In this video from the new GMAT tutorial series produced by PrepAdviser and examPAL, we are going to discuss a specific type of question we see in this section called Multi-Source Reasoning.
Multi-Source Reasoning is a question format which is very heavy in data. In these questions we are given a lot of information, which is divided into separate categories, and these categories are separated into tabs. So we have three different tabs, in each of which we will find separate pieces of information. Some of these pieces, and usually all of them, relate to the questions we are being asked.
Now, we’re all familiar with using tabs from our everyday online use, but in this case – we don’t actually want to read everything. We only have 2.5 minutes on average per question in the Integrated Reasoning section, and that is not a lot of time at all relative to this amount of information. So, instead of reading everything, what we need to do is find only the information we need based on the questions we are asked. But in order to do that effectively, we need to understand what information we have – so, the first thing we want to do is read the titles, and figure out – what is this all about?
In this specific case, the tab that is already open is “Image types”, and the titles are CT, MRI and PET – these are explanations of various types of imaging techniques used in science or medicine. Then we have two other tabs: one is called “comparison”, so we can assume it will compare the different techniques in some way, and the other is something about “brain functions” – we’ll see what exactly, once we start answering our questions.
Now, we will focus on the right hand column - there we will see three statements, for each of which we will have to select one of two columns: “yes” and “no”. In this particular case we are asked to select "yes" if the statement can be inferred from the information, and "no" if it cannot.
As is the case with Integrated Reasoning in general – all three of these statements make up one question only, and getting this question right means answering ALL three correctly.
So here, for example, the first statement reads: “MRI poses less risk of DNA damage than CT or PET.” Now, this is asking us to compare the different techniques – which should immediately send us to the second tab, “comparison”.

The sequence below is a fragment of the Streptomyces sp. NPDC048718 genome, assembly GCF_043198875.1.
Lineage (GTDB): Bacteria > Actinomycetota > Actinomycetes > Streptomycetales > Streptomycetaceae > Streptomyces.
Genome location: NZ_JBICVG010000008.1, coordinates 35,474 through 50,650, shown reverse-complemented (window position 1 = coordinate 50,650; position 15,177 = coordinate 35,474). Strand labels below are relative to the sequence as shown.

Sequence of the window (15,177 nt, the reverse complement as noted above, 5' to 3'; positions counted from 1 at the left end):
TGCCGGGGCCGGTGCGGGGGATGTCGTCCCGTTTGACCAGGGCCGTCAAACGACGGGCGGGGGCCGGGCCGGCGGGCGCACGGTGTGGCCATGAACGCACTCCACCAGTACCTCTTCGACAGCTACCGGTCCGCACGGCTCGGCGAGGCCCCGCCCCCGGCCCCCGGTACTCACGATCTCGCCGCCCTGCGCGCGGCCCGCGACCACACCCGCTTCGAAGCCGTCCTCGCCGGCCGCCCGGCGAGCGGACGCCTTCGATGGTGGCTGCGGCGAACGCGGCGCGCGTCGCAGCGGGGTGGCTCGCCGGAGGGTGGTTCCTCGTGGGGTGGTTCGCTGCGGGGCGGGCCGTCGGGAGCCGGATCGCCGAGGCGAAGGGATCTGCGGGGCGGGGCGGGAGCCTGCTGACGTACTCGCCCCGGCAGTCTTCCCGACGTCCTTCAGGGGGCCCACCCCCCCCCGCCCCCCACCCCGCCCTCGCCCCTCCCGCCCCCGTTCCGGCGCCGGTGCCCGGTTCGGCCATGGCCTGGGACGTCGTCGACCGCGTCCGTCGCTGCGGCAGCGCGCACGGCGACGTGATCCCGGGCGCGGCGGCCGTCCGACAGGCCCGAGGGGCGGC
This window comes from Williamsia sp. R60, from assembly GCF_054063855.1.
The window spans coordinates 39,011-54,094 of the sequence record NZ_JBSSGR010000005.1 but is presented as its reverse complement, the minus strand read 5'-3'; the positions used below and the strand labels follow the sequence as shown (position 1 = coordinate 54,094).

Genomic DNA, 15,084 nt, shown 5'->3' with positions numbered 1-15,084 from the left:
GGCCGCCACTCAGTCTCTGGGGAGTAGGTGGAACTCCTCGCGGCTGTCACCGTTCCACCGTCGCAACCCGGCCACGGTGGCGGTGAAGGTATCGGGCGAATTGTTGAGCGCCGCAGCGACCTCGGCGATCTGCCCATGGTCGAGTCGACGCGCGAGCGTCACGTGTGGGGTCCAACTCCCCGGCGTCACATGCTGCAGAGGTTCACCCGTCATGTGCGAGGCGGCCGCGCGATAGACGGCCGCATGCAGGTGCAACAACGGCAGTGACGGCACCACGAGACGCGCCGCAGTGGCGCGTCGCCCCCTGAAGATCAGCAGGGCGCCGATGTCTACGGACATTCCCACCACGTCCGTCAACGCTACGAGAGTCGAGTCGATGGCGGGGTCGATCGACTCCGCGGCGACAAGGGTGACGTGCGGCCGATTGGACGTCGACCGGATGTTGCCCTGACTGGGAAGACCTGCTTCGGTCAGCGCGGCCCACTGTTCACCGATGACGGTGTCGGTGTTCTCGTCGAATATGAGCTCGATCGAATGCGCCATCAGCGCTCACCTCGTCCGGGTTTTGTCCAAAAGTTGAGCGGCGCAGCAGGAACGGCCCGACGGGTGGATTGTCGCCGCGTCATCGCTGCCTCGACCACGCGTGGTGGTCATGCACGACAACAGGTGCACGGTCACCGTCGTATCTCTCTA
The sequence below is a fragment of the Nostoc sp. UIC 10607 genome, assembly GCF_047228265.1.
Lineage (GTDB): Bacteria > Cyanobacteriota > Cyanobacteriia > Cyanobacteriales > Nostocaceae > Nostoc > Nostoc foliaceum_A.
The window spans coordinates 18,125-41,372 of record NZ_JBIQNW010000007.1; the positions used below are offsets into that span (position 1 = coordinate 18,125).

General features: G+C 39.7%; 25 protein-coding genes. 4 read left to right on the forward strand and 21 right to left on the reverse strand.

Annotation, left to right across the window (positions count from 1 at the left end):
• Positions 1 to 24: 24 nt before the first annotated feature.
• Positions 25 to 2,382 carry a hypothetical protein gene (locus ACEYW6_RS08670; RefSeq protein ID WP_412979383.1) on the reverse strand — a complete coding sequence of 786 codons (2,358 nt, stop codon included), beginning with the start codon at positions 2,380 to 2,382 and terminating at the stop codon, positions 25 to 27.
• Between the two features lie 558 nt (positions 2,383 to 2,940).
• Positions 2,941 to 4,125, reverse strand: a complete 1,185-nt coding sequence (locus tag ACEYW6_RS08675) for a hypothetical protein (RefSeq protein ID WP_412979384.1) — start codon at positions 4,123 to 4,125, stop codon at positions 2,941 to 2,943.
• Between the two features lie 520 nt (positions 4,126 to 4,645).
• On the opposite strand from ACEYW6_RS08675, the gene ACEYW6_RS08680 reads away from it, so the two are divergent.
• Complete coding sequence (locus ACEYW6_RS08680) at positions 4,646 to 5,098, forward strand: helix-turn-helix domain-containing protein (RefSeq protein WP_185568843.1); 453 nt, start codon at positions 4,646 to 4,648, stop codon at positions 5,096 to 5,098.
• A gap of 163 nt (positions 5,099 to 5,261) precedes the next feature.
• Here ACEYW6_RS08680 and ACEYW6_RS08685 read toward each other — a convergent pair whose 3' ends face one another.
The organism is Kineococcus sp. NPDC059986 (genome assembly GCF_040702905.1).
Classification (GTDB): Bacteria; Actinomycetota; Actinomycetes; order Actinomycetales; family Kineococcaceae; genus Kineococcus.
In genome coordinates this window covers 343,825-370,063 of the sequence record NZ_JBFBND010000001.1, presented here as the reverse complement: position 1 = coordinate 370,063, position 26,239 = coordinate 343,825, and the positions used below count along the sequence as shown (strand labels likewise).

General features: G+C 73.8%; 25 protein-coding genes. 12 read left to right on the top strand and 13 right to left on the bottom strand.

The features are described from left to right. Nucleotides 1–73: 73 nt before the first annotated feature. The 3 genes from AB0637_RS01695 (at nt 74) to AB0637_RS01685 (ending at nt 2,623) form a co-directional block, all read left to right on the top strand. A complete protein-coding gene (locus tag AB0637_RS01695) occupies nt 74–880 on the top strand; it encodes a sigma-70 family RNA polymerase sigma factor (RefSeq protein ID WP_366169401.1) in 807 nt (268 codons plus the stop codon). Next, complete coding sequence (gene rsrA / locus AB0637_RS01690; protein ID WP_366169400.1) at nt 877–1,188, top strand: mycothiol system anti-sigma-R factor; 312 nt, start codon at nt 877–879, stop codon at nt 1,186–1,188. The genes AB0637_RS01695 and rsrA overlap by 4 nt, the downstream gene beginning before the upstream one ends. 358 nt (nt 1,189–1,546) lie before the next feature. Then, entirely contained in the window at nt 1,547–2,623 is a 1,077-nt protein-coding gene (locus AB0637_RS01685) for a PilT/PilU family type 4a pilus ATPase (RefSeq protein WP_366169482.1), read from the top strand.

Looking at this tab, we find two paragraphs – still a lot of text. We should scan this passage for something relevant to the statement. There it is, at the very end – DNA. Our answer will be here.
Let’s sum up what we have learned:
- We should get a quick impression of tabs and content by looking at the titles, but following this we should let the information lead us. We need to ask ourselves:
- What kind of information do we need? Are there any keywords we should be looking for?
- What information is missing?
- Is there a connection between different pieces of information?
- When reading the text, we’ll always take notes:
- For quantitative data – on figures and variables
- For critical reasoning questions – on all aspects of the argument the question relates to.
We also have to keep the time limit in mind.
- The same data is usually relevant for multiple questions, so it’s worthwhile to spend more time reading, if necessary.
- We’ll stop when we know the answer for certain, but continue when we have doubts – even at the price of missing a question. Remember – we are better off answering all three statements correctly in one question, than getting only part of two questions or more.
So this was the last out of four parts on Integrated Reasoning. Stay tuned for the rest of our GMAT tutorials!